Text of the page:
Travel Health Nursing Fact Sheet

What is Travel Health Nursing?

Travel health nursing is an emerging specialty that has evolved since the 1980's in parallel with the field of travel medicine. Travel health nurses (THN) promote the health and safety of the national and international traveler. Travel health nursing has a unique body of knowledge and skill set. Like travel medicine, it is an interdisciplinary practice that employs the knowledge and skills of epidemiology, tropical medicine, vaccinology, public health and health education.

Each year more than 67 million Americans and 8.2 million Canadians travel internationally for work, pleasure, study or humanitarian efforts- and that number continues to grow. Included in those who travel are the very young, seniors, pregnant women, foreign nationals, and persons with chronic illness and disabilities. The health risks of international travel vary and depend upon multiple factors that include destination, duration and season of travel, trip accommodations, trip activities, and the underlying health of the traveler. THNs who engage in pre-travel care consider all aspects of travel health care in order to help the traveler prevent and manage injury and illness abroad. THNs also deliver post-travel assessment and management care for travelers who return to their communities with illnesses and injuries acquired abroad.

THNs work in a wide variety of health settings to provide travel health services to individuals, families and groups. In the United States, it is estimated that more than 25,000 nurses now work full or part-time in this specialty in travel health clinics, college health, occupational health, the military, the government, ambulatory care practices, pediatric practices and community health programs. Pre-travel care, with its focus on disease prevention and health promotion, is the cornerstone of travel health nursing care. THNs assess the traveler's health and their destination risks in order to implement a customized plan of preventive care that includes immunizations, travel medications and supplies, health counseling, and referrals for care during travel. In addition to the provision of clinical services, they are educators, researchers, administrators, and policy makers on the local, national, and international level.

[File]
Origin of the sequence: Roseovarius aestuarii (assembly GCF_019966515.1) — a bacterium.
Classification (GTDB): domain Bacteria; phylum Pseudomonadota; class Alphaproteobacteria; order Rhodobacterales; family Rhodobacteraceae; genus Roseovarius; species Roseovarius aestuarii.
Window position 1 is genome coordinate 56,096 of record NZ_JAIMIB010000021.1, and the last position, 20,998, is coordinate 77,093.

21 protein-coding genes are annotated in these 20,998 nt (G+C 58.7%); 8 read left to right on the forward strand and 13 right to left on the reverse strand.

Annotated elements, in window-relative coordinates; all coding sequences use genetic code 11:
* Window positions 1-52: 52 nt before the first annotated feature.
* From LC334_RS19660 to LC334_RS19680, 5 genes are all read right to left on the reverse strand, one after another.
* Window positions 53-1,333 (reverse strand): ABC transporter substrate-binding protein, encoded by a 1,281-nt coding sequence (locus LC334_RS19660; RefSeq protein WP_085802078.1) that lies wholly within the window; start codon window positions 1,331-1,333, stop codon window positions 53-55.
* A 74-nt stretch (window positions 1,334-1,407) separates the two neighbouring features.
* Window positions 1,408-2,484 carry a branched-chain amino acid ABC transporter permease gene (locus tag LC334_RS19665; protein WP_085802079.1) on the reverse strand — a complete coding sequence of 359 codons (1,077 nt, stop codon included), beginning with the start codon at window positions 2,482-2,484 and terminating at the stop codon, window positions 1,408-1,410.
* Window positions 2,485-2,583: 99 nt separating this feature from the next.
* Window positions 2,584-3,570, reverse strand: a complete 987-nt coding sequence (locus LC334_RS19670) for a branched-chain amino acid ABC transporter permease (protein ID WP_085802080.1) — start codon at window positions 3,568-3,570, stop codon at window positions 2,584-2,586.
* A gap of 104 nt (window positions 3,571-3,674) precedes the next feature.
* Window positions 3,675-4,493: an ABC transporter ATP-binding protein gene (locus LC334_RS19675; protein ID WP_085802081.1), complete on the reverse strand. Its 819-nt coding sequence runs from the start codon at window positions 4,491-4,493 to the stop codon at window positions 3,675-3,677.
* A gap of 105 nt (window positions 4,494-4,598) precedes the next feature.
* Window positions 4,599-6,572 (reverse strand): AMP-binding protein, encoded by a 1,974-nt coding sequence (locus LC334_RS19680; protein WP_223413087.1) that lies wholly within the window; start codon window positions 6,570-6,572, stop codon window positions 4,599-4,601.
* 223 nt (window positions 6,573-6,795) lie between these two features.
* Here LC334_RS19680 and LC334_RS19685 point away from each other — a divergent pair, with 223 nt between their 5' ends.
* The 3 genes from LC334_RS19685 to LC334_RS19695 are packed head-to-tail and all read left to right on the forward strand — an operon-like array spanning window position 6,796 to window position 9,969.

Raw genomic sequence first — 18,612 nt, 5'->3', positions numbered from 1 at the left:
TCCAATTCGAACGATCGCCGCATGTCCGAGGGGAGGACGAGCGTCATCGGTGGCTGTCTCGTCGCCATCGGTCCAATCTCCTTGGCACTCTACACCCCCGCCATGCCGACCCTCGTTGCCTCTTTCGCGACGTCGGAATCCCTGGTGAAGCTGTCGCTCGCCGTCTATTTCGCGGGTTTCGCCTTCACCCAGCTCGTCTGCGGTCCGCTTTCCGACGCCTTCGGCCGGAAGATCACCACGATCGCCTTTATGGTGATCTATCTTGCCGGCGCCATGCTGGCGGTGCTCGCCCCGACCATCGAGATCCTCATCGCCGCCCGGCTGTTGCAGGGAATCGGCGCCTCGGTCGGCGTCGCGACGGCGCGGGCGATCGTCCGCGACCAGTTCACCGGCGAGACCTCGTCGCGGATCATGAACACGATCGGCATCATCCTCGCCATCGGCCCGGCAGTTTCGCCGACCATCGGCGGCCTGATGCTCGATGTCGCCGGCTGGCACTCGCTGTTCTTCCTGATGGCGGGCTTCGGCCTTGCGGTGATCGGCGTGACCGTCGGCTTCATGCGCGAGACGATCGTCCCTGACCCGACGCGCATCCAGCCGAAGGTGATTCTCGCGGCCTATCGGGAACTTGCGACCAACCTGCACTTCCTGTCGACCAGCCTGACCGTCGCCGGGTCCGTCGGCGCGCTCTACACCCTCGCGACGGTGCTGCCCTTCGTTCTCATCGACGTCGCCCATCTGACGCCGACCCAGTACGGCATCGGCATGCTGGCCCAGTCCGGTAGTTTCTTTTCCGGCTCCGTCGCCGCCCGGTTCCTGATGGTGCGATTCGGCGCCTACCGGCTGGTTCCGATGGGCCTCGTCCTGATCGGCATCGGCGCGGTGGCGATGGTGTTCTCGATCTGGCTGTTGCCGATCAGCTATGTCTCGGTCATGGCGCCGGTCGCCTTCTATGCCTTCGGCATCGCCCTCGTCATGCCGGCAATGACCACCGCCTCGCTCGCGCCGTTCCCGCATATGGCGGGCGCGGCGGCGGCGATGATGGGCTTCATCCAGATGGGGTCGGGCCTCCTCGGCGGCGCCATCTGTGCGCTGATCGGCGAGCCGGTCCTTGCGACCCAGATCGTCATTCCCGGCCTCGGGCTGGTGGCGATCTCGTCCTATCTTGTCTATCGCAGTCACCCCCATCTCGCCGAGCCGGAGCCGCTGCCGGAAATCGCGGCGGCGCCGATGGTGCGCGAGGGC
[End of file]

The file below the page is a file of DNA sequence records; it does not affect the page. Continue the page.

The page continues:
Getting Started...

Nurses enter this field from many different professional backgrounds and most are self-taught. Travel health nursing is a developing specialty, but one that is not yet formally recognized by the American Nurses Association. Internationally, THNs are recognized by nursing authorities in other countries such as the United Kingdom, Scotland, and the Netherlands. To date, there is no formal course of training offered at U.S. or Canadian schools of nursing, however, continuing education programs and conferences are now readily available. ATHNA publishes an updated calendar of these programs on its website under Courses and Conferences and each year offers its own unique, free continuing education NED (Networking, Education, and Development day) to all its members. The Centers for Disease Control and Prevention maintain a website www.cdc.gov/travel that features free nursing CE programs as well. Some THNs also choose to participate in activities of other US and Canadian nursing societies that include select travel health topics in their annual meetings (e.g. American Association of Occupational Health Nurses, American Academy of Nurse Practitioners) as well as national and international interdisciplinary organizations such as the American College Health Association, the American Public Health Association, the American Society of Tropical Medicine, and the International Society of Travel Medicine.

The Future

Since it was organized as membership organization in 2004, ATHNA has seen enormous growth in travel, travel health, and travel health nursing. ATHNA is committed to the professional growth and development of travel health nursing in North America. Educational programming is part of our mission and is a regular offering on the ATHNA website.

In addition, ATHNA is now actively working to achieve ANA specialty recognition and certification-by-portfolio through the American Nurses Credentialing Center. (To read more about this effort go to A Request to the American Nurses Association (ANA) on the ATHNA homepage.)

Travel health nursing in North America has come a very long way. With the expansion of global travel and the emergence of global health issues, such as Ebola and Zika, the role of THNs to protect travelers abroad and the communities to which they return is more important than ever.